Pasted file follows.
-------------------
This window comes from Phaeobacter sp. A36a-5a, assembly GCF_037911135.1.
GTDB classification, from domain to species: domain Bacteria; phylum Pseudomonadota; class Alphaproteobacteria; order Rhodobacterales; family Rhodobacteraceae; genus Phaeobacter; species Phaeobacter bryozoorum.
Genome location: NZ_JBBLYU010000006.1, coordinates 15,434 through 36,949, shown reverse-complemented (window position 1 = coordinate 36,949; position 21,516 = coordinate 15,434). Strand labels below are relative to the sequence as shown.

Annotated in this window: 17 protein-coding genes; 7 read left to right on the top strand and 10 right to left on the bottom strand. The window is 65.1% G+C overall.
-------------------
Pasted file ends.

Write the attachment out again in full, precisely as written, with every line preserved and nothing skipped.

This window comes from Phaeobacter sp. A36a-5a, assembly GCF_037911135.1.
GTDB classification, from domain to species: domain Bacteria; phylum Pseudomonadota; class Alphaproteobacteria; order Rhodobacterales; family Rhodobacteraceae; genus Phaeobacter; species Phaeobacter bryozoorum.
Genome location: NZ_JBBLYU010000006.1, coordinates 15,434 through 36,949, shown reverse-complemented (window position 1 = coordinate 36,949; position 21,516 = coordinate 15,434). Strand labels below are relative to the sequence as shown.

Annotated in this window: 17 protein-coding genes; 7 read left to right on the top strand and 10 right to left on the bottom strand. The window is 65.1% G+C overall.